Hereís to You, Monsignor Tardieu: Guinea Pig, House Cat, and Equinus Contracture

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When faced with the question of how long you need to stretch a muscle on a daily basis to prevent the development of a contracture, orthotists will give you an interesting collection of responses. Most of these attempt to address the question without actually providing an answer. "As much as possible" and "How long has your doctor recommended?" are two common favorites. However, in my experience, a few venturesome therapists and practitioners have committed to times ranging from six to ten hours. So, where does that magic number come from?

A good deal of what we know about muscle contracture comes from the dedicated work of a French physician, Catherine Tardieu, and his colleagues. To study the topic, we will peruse our way through some preliminary studies in which a number of guinea pigs and house cats gave their all.

The first study was published in 1972 and involved the evaluation of soleus muscle bellies harvested from several groups of cats after several weeks in serial casts1. Cats were assigned to one of five experimental groups. The first acted as a control group with no intervention. The second group had one of their hind limbs immobilized in complete dorsiflexion, such that the soleus muscle was kept in its maximally lengthened position. The hind limbs of a third group were immobilized in complete plantarflexion, with the soleus in its most shortened position. After four weeks of immobilization, the muscle bellies of the second and third groups were examined both physiologically and histologically.

The fourth and fifth groups also were immobilized in full plantarflexion for four weeks. However, upon the removal of the casts, those in the fourth group were allowed four weeks to recover without further interventions, and those in the fifth group were recast in an intermediate range of motion for an additional four weeks. At the conclusions of the second four-week periods, these muscle bellies also were examined.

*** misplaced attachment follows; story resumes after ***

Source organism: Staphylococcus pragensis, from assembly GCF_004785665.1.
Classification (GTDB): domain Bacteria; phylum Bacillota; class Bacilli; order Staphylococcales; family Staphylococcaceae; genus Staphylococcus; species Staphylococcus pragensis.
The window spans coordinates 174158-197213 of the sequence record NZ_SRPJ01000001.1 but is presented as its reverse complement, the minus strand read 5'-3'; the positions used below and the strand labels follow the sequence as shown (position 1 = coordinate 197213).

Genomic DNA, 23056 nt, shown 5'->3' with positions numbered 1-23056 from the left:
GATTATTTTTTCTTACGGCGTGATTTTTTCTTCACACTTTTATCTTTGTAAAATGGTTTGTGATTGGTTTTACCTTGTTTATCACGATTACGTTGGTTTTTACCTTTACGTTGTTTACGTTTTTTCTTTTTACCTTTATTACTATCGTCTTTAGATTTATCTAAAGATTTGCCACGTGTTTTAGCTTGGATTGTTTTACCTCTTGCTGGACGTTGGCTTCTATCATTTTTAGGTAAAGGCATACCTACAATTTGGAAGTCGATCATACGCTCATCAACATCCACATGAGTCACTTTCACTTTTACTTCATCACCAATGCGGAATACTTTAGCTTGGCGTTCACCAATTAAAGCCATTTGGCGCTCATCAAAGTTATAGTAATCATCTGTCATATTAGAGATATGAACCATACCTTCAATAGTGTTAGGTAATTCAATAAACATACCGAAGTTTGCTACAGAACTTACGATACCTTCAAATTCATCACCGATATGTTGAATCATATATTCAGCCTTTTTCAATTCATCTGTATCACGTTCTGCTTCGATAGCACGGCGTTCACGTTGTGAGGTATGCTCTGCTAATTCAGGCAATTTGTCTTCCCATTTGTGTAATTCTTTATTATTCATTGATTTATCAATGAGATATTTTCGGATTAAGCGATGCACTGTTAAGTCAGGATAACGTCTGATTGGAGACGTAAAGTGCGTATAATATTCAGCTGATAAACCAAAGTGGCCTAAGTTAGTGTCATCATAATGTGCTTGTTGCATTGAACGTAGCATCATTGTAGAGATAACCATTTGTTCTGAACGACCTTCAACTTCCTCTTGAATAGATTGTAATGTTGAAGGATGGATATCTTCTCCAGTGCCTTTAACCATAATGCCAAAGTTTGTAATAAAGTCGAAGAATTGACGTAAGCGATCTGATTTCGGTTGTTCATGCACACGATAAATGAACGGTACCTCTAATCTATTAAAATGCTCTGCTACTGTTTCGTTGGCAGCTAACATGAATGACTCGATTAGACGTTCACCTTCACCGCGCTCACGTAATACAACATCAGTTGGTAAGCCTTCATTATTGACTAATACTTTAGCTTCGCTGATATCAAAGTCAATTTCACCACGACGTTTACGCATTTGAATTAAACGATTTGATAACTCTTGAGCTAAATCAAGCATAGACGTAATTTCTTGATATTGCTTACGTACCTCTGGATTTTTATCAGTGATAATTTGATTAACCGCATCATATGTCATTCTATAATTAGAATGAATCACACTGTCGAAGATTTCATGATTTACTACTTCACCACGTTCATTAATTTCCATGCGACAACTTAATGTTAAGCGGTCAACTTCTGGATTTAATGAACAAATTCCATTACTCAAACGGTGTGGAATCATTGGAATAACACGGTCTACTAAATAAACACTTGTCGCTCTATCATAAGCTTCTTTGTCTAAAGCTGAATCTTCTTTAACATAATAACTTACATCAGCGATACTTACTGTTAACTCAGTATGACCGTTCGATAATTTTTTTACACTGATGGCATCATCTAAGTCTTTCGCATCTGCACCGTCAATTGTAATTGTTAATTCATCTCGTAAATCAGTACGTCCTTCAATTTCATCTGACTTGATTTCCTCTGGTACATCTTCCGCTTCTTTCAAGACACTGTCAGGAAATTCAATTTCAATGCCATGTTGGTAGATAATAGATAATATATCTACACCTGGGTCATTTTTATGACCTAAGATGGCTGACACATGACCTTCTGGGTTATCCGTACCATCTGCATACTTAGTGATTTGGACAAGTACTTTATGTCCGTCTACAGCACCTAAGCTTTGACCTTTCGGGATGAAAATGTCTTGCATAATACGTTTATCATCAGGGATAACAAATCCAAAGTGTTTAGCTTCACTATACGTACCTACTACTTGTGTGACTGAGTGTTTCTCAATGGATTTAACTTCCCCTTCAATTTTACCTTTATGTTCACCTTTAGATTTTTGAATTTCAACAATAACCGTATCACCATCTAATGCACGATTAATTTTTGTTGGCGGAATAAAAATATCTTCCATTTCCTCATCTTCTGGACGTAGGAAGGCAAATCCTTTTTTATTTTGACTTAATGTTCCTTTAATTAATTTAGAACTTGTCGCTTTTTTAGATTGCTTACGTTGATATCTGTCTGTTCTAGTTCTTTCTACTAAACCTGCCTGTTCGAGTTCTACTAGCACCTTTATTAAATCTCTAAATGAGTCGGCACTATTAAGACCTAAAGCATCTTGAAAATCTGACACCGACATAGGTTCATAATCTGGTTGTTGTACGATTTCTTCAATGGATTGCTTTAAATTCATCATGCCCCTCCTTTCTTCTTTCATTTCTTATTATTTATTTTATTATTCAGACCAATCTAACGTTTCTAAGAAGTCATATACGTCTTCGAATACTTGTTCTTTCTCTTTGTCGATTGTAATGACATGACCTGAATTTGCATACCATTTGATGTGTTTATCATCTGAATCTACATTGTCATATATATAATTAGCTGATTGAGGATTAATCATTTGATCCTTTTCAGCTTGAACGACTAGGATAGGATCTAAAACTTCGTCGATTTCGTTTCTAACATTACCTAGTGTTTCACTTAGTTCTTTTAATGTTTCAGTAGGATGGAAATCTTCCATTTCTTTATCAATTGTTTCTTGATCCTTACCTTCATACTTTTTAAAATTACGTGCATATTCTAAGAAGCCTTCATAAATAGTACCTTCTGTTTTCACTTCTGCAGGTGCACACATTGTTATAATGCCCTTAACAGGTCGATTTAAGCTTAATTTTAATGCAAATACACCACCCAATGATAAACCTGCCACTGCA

For those who have a working knowledge of glutaraldehyde fixative and nitric acid baths, the details of the authors' methodology are available in the original publication. For most of us, it's the outcomes that we're interested in. What Tardieu's group found was that striated muscle is very adaptable tissue. More specifically, muscle is able to adjust its length by producing or removing sarcomeres. While lengthened, the dorsiflexed limbs produced 19 percent more sarcomeres in series. In contrast, the plantarflexed or shortened, muscle fibers lost 40 percent of the sarcomeres in series. The significance from a physiologic standpoint was the realization that muscle can ensure maximum functional overlap of actin and myosin filaments at varying lengths. More relevant to our practices was the fact that these significant physiologic changes occurred in a relatively short space of time.

Fortunately, the research found that muscle also was able to adjust its properties back to those of its original length relatively quickly. In the latter two groups, the sarcomere number returned to normal within four weeks of cast removal.

There was one more rather interesting finding. Researchers found a greater abundance of connective tissue when dissecting out the fibers in the muscles that were immobilized in their shortened position. This increase in connective tissue correlated with a reduced extensibility in the same group. The authors speculated that this might be a type of defense mechanism to ensure that a shortened muscle cannot be overstretched to the point that there is no interdigitation of the actin and myosin filaments.

Quantifying Muscle Behavior

Fast-forward nine years to 1981. Having examined the cellular and molecular behavior of muscle when passively shortened, the same research team set out to observe what happens to muscle in the presence of prolonged active shortening (think neurologically induced muscle imbalance). This time around, the authors used guinea pigs to quantify the muscle behavior.2